By Bill Gertz
The Washington Times
December 22, 2007
Defense Secretary Robert M. Gates said yesterday that recent military incidents involving the U.S. and China indicate troubling signs of division between Beijing’s military and the nation’s communist political leaders.
China’s refusal to permit U.S. Navy ship visits to Hong Kong last month and a provocative anti-satellite weapon test in January are prompting U.S. intelligence agencies to worry that the Chinese military is not under the control of the civilian government in Beijing, according to other defense officials.
Mr. Gates voiced similar concerns yesterday when asked by a reporter whether China had explained why it barred the aircraft carrier Kitty Hawk and accompanying warships from making a Thanksgiving Day port call in Hong Kong.
“What has been interesting to me this year is that I think we have had two situations in which there appears to have been a disconnect within the Chinese government,” Mr. Gates said.
After the Chinese military’s successful January test of a missile against a weather-satellite target, China’s Foreign Ministry “didn’t seem to understand or know what had happened” and indicated “confusion” over the test, he said.
“We seem to have had a little bit of the same thing with the Kitty Hawk, where the military may have made a decision that was not communicated to the political side of the government,” Mr. Gates said. “Now, I don’t know that for a fact, but there’s just some hint of that.”
A senior defense official said that Chinese President Hu Jintao was familiar with China’s secret anti-satellite weapon program but may not have known about the Jan. 11 test, which contradicted China’s public position against the development and deployment of space weapons.
A senior U.S. military officer said there also were signs earlier this year that senior Chinese air force generals were not aware of the existence of the anti-satellite weapons program, which is thought to be a top-secret effort directed by the Communist Party’s Central Military Commission. It is led by Mr. Hu as chairman and has two senior Chinese generals as vice chairmen.
Intelligence officials are said to disagree over the analysis of a Chinese leadership split, with pro-China analysts citing a split as explaining hostile Chinese behavior as the result of differences between hawks and doves. A similar analysis during the Cold War sought to explain Soviet behavior, though post-Cold War analysis showed the appearance to be deliberate disinformation.
Still, worries over suspected divisions in China’s leadership are prompting concerns about the control over China’s nuclear arsenal, which is currently expanding in both quantity and quality, defense officials said. China’s military is deploying three new types of advanced, long-range nuclear missiles and a new class of ballistic-missile submarines.
Chinese military leaders so far have not agreed to U.S. government requests for talks on strategic nuclear weapons, despite a promise made by Mr. Hu to President Bush last year to send the commander of China’s nuclear forces to visit the United States and the military’s U.S. Strategic Command. China’s military leaders are said to fear that talks on nuclear forces with the U.S. will lead to disclosures of information that could be used against China in a conflict.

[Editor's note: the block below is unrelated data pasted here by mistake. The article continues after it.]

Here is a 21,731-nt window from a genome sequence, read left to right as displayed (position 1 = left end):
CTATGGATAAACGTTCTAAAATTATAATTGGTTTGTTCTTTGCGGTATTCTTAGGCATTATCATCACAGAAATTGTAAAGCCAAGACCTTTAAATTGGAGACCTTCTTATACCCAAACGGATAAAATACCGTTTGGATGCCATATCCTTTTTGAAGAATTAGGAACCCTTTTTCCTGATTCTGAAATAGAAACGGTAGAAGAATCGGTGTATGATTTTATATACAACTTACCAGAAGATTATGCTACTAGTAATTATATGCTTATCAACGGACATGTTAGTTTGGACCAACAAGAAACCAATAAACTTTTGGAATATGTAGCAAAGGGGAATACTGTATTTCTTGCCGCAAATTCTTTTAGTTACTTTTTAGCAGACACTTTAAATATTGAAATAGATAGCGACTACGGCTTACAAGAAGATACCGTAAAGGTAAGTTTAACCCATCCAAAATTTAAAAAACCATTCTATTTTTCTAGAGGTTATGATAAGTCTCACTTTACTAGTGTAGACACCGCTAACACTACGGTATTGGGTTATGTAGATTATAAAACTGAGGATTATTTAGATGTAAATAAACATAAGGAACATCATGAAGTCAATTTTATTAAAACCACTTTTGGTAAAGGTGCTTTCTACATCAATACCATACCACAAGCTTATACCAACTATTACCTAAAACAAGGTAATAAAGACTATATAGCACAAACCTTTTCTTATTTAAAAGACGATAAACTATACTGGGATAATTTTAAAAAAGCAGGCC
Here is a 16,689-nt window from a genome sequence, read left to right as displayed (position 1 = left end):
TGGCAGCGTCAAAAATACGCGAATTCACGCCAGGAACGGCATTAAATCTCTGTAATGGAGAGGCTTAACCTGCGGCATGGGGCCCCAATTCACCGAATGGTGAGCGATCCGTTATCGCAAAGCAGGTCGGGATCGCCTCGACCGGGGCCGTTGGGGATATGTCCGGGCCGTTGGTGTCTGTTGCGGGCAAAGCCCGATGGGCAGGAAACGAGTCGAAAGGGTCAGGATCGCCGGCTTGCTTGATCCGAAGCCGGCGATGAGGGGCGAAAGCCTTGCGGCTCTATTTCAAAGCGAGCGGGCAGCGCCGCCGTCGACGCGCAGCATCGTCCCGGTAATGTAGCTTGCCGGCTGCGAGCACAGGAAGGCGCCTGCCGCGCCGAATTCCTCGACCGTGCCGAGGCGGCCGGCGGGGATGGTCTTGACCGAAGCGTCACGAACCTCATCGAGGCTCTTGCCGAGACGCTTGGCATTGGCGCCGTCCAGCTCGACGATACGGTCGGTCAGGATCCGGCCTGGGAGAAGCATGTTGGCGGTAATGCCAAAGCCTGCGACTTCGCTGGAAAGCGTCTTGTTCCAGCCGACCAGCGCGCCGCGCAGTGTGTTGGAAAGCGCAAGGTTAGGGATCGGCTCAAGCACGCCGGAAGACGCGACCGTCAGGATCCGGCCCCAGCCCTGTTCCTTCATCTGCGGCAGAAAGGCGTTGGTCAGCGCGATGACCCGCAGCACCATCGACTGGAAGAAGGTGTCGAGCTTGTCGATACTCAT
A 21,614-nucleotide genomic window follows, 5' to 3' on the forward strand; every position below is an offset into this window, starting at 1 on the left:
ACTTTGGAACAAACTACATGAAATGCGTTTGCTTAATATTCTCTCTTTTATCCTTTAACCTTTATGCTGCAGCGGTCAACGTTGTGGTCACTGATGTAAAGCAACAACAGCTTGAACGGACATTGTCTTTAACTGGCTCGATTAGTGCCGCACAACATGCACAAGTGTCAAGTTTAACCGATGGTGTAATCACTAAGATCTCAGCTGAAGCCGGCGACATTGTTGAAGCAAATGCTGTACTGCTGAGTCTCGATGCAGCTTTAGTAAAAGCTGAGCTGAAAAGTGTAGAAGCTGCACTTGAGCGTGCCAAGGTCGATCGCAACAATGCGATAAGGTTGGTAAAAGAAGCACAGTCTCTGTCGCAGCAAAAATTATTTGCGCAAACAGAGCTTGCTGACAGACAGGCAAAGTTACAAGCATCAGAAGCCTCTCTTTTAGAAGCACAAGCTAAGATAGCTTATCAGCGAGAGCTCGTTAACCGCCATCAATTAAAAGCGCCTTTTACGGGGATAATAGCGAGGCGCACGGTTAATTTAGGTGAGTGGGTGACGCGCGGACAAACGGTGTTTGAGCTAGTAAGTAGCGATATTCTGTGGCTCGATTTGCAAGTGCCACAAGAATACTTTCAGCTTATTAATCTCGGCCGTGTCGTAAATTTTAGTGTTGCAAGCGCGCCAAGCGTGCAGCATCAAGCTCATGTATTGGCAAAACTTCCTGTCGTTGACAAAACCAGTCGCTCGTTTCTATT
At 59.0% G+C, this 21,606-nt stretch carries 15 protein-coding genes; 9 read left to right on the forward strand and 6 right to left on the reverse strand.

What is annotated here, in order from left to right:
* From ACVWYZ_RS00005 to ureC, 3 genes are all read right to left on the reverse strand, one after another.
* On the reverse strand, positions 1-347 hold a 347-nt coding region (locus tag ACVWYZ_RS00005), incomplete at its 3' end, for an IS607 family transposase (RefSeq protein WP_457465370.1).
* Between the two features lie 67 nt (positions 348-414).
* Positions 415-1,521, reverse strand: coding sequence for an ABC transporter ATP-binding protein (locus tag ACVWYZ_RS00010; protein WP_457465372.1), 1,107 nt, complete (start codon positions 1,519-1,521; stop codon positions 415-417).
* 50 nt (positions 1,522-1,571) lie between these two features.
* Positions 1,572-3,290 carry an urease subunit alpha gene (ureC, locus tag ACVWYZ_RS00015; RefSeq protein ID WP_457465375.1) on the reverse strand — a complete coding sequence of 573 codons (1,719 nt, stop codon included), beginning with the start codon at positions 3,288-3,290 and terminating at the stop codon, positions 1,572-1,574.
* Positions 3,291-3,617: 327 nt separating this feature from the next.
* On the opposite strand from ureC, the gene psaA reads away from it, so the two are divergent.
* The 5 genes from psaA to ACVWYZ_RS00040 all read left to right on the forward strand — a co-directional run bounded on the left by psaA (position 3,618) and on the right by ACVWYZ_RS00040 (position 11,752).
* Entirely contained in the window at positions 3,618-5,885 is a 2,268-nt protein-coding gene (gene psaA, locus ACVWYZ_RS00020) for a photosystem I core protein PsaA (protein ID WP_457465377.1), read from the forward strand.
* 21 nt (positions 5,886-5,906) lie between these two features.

U.S. intelligence agencies know very little about the forces and command-and-control arrangements for China’s nuclear weapons, which are estimated to include about 20 long-range nuclear missiles and several hundred shorter-range, nuclear-capable missiles.
Mr. Gates said that China is continuing its military buildup but that he does not consider China “an enemy.”
“I think there are opportunities for continued cooperation in a number of areas,” he said. “I still think it’s important for us to develop the strategic dialogue with China where we sit down and talk about how we see the threat, how each of us perceives the threat and the purpose behind our modernization programs and so on.”
Richard Fisher, a specialist on the Chinese military, said Mr. Gates’ comments on a possible split among Chinese leader is a cause for concern and should be clarified.
“If such a split is real, then he should also explain if there is a danger of a [military] coup against the party,” said Mr. Fisher, vice president of the International Assessment and Strategy Center. “Such a coup could lead to a PLA-led war against Taiwan for ‘national unity,’ a war that could easily escalate into a nuclear exchange.”
Mr. Fisher said he knows of disturbing reports of tensions between the ruling Communist Party and the military over efforts by Mr. Hu to crack down on corruption in the military.
Marine Corps Gen. James E. Cartwright, vice chairman of the Joint Chiefs of Staff, who appeared with Mr. Gates, also said he wants to develop closer lines of communication with the Chinese military to avoid misunderstandings over issues like the Kitty Hawk, the anti-satellite test and Taiwan.
Asked about tensions between China and Taiwan over Taipei’s plan to hold a nationwide vote seeking United Nations membership under the name Taiwan, instead of the formal Republic of China, Mr. Gates said he is not worried “there will be a military reaction.”
Mr. Gates also called “specious” claims in the Chinese and U.S. press that the reason the Kitty Hawk was blocked from Hong Kong was Chinese anger that the defense secretary had not warned Chinese military leaders during his visit to China in October that the Pentagon was set to sell upgraded Patriot missile equipment to Taiwan.